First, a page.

City’s RFP Doesn’t TCB


When is an RFP (Request for Proposal) process really just a charade?

When it’s drafted in such a loosey goosey way that it practically invites non-compliant responses.  And then when it is administered in a way that makes the whole process look like nothing more than cover for an already done deal.

That appears to be the case with the City’s first-ever RFP process for the 2012 iteration of that certain 3-day food, music and shopping event which can’t even be called “Taste of Park Ridge” (“TOPR”) anymore unless it’s run by that merry band of brazen opportunists behind private corporation Taste of Park Ridge NFP (“Taste Inc.”).
How did Park Ridge lose control of the TOPR name?
Last year, when it started to look like the new City Council might actually consider putting the event out for bid/RFP, Taste Inc.’s sharpies quickly and quietly trademarked the TOPR name.  Their strategy was pretty transparent, perhaps the most transparent thing about Taste Inc. since it was handed its no-bid, no-accountability monopoly by then-mayor Howard Frimark and a compliant City Council back in June 2005: discourage any potential competitors from bidding for a TOPR by preventing them from calling it TOPR.
And the Tastees were right.  Only two other organizations out of the 10-plus who obtained RFP packages submitted proposals, and one of those was immediately – and properly – disqualified because it sought a significant up-front cash contribution by the City, contrary to the express terms of the RFP.  So far, so good.

But things took a turn for the kinky when Hock (and, purportedly, his staff) concluded that Taste Inc. provided a better proposal than runner-up Absolute Productions Services, even though an examination of both proposals reveals that neither of them fully complied with the RFP; and that Taste Inc.’s proposal actually fell short of Absolute’s on three of the most important RFP requirements.

Instead of the required $100,000 Letter of Credit to secure the contractor’s performance, Taste Inc. offered only a $20,000 LC; and Taste Inc. did not unequivocally commit to reimbursing the City for the estimated $20,000 of service costs contained in the RFP’s, instead proposing to “meet with the event manager and/or the heads of each of [the City] departments in an effort to itemize and reduce these costs.”  Absolute, on the other hand, agreed to both requirements unconditionally.

One other crucial RFP requirement was “Revenue Sharing,” which the RFP ineptly described as: “Contractor shall abide by a revenue sharing arrangement as agreed upon by both parties (to be determined).”  While Absolute’s proposal offered a vague “mutually agreed amount based on the gross earnings” that it subsquently clarified as starting with the first dollar of profit,  Taste Inc.’s proposal stated its “plans to share with the City of Park Ridge 50% of any Revenue over Expenses,” but only “[a]fter event perpetuation has been funded.” [Emphasis added].

“Event perpetuation,” as contemplated by Taste Inc., means the first $20,000 of profit which it plans to add to its already-hefty $80,000 bankroll – most of which apparently was accumulated during its first four years running TOPR (from 2005 through 2008) when it was operating as a for-profit corporation even as it was insisting to the City and the public that it was a not-for-profit.  So before the City gets its first-ever taste (pun intended) of TOPR profits, Taste Inc. will have amassed a cool $100 grand that it can spend on future TOPRs…or on such things as lobbying, promotions and even political campaigns.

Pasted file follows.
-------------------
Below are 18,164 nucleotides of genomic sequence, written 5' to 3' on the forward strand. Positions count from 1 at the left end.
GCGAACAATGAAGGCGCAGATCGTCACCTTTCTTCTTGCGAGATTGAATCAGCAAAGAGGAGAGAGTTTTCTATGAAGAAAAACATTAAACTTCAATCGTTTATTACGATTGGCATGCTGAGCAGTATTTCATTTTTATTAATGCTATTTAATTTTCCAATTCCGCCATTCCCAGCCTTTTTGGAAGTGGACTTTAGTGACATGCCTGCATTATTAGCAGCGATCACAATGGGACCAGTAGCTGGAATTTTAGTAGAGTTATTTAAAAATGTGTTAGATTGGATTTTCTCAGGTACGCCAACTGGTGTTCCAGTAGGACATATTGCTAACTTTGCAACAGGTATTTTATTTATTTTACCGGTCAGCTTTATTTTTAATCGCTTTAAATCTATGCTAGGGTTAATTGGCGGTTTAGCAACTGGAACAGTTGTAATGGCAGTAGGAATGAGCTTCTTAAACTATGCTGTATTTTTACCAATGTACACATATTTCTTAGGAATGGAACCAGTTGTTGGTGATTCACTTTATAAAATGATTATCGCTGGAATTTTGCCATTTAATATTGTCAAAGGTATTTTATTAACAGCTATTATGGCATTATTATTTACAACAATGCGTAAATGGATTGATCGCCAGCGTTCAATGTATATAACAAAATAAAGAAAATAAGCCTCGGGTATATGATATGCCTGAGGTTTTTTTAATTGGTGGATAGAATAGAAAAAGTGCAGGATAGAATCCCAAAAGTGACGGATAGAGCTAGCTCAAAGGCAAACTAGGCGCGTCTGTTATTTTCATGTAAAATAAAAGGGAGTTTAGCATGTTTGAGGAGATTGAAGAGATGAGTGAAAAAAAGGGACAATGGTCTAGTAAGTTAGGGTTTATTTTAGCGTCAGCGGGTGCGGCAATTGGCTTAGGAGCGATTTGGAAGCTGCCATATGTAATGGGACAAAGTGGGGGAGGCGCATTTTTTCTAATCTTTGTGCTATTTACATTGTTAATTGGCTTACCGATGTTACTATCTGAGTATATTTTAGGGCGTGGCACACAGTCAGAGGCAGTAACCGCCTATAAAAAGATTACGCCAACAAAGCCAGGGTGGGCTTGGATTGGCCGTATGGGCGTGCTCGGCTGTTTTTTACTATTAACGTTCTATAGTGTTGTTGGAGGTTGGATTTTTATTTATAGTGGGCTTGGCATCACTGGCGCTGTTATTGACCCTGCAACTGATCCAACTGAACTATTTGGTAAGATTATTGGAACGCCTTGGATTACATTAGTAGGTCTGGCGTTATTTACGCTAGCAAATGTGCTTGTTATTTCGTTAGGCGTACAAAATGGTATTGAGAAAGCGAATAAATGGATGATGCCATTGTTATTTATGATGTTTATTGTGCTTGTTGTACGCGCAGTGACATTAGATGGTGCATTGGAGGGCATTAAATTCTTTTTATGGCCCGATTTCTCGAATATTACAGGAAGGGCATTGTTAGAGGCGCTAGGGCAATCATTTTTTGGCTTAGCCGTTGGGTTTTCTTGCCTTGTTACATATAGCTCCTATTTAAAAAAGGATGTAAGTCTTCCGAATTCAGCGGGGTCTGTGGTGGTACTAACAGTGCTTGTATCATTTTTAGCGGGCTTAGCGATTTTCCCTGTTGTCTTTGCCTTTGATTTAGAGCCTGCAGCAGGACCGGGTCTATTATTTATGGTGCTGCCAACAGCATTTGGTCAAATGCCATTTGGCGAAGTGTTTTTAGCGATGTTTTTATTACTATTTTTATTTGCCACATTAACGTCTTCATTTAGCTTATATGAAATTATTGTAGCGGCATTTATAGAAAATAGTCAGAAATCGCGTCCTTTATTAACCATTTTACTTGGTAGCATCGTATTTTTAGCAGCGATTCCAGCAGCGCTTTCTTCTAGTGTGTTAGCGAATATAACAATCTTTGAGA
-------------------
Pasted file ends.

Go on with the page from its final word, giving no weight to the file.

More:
The practical effect of Taste’s own “event perpetuation” requirement is revealed in a December 29, 2011 e-mail to Hock from Taste Inc.’s latest spokesman, Mel P. Thillens, in which Thillens admits that any 50/50 profit-sharing is unlikely to happen because “revenue over expenses and perpetuation should be close to zero” – an assertion corroborated by Taste Inc.’s 2010 revenues over expenses that showed a “net” profit (without the $20,000 taken out) of only $8,398.

In other words, Taste Inc.’s 2012 projections and its 2010 historicals demonstrate that its revenue sharing proposal is just one big puff of smoke, without the customary mirrors.

On Monday night, however, a lack of mirrors didn’t stop Alds. Sweeney (1st), DiPietro (2nd), Smith (3rd) and Bernick (6th) from aiding and abetting Hock’s orchestration of the RFP process for Taste Inc.’s benefit, as the smoke alone was sufficient to obscure any tell-tale, Chicago-style winks or nods.  Despite the glaring flaws in Taste Inc.’s proposal, those four overcame the opposition of Alds. Raspanti (4th), Knight (5th) and Maloney (7th) and authorized Hock to negotiate a contract with Taste Inc. – which, in this case, seems like authorizing Elmer Fudd to negotiate a carrot contract with Bugs Bunny. 

After the way Hock botched the RFP, we can’t wait to see what his contract will look like.

But the good news is that, unless Hock negotiates it away, the City should finally get reimbursed for the approximately $20,000 in annual police, fire and public works services it has been contributing to Taste Inc.’s private treasury for the past seven summers so that Taste Inc. could build its $80,000 fund. 

So getting Park Ridge taxpayers this $20,000 expense reimbursement from a heretofore intransigent Taste Inc. took 8 years, a reduction in the size of the Council from 14 to 7 aldermen, a change of mayors, and the replacement of a majority of aldermen.  Oh, yeah…and a federal gun charge against one of Taste Inc.’s founders and leaders.

There’s got to be a better way.

To read or post comments, click on title.